New York Times, January 26, 2023
So yes, protein is good for you. But not when it’s packaged up with enough sugar to make a grizzly bear dance for hours on end (sidenote: I cannot wait to see Cocaine Bear!). The Times also points out that a chocolate chip Clif Bar contains 16 grams of added sugars, more than what’s in a serving of girl scout Thin Mints. Candy bars with more protein. Sounds healthy!
So if I’m picking a protein bar, it’s these because I am encouraged (or suckered?) by the simple ingredients posted right on the front of the package!
And guess what, they are pretty tasty. And the ingredients on the front are exactly what is in it. And there are indeed no added sugars, though there are 15g of naturally occurring sugars. Maybe try one, I like them. Or don’t. But be careful out there, hardly any of these companies really care about you.
There have been a few moments this week where the topic of weight and how we judge people has come up. Something in the universe cooked up a bunch of random moments all tied to this subject that led to me to my post today.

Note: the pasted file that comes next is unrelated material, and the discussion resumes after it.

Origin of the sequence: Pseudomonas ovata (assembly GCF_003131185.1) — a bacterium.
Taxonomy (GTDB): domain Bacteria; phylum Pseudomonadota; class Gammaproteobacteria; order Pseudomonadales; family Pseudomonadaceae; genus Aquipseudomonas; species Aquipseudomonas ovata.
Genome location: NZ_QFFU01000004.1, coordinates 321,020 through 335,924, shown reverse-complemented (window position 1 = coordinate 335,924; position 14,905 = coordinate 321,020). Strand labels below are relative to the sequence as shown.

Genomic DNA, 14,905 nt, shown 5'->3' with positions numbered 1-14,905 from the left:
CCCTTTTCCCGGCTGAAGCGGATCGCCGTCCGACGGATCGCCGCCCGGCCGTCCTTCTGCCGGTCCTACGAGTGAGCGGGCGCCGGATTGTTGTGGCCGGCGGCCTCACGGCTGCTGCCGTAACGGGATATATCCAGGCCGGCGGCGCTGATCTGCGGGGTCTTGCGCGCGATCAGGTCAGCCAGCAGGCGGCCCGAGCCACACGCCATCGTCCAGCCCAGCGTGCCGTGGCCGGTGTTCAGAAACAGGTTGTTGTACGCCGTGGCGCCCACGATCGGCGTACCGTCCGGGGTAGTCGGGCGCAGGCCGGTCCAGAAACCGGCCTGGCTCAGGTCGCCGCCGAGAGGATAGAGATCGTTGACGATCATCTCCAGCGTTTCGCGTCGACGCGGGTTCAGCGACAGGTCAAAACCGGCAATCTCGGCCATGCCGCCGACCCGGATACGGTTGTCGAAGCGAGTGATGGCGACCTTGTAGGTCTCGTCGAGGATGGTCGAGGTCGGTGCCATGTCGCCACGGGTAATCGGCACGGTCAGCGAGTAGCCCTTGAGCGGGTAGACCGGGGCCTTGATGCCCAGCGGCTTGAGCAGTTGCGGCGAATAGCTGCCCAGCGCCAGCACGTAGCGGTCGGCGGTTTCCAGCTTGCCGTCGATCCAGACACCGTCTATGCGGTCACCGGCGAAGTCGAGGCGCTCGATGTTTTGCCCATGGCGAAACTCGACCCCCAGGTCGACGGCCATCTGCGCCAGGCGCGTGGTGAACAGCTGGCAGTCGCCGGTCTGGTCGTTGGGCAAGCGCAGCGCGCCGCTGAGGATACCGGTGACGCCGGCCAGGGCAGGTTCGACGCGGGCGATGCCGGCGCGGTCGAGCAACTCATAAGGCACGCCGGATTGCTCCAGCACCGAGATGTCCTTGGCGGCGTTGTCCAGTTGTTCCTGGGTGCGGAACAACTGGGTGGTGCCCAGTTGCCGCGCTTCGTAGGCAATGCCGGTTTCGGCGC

First was this moment on Tuesday during the Bruins / Lightning NHL game when Bruins broadcaster Jack Edwards had some kind of mental breakdown and decided that instead of talking about what was happening in the hockey game, he would just go momentarily rogue and body-shame one of the Lightning players.
The best part of this is that after the game, Maroon outclassed Edwards by donating to a charity in Edwards’s name and encouraging fans to do the same. The charity is a local nonprofit organization focused on strengthening behavioral health outcomes for depression, anxiety and substance use disorders and Maroon (+fans) at last count had donated $50,000 in Jack Edwards name. Classy and admirable response.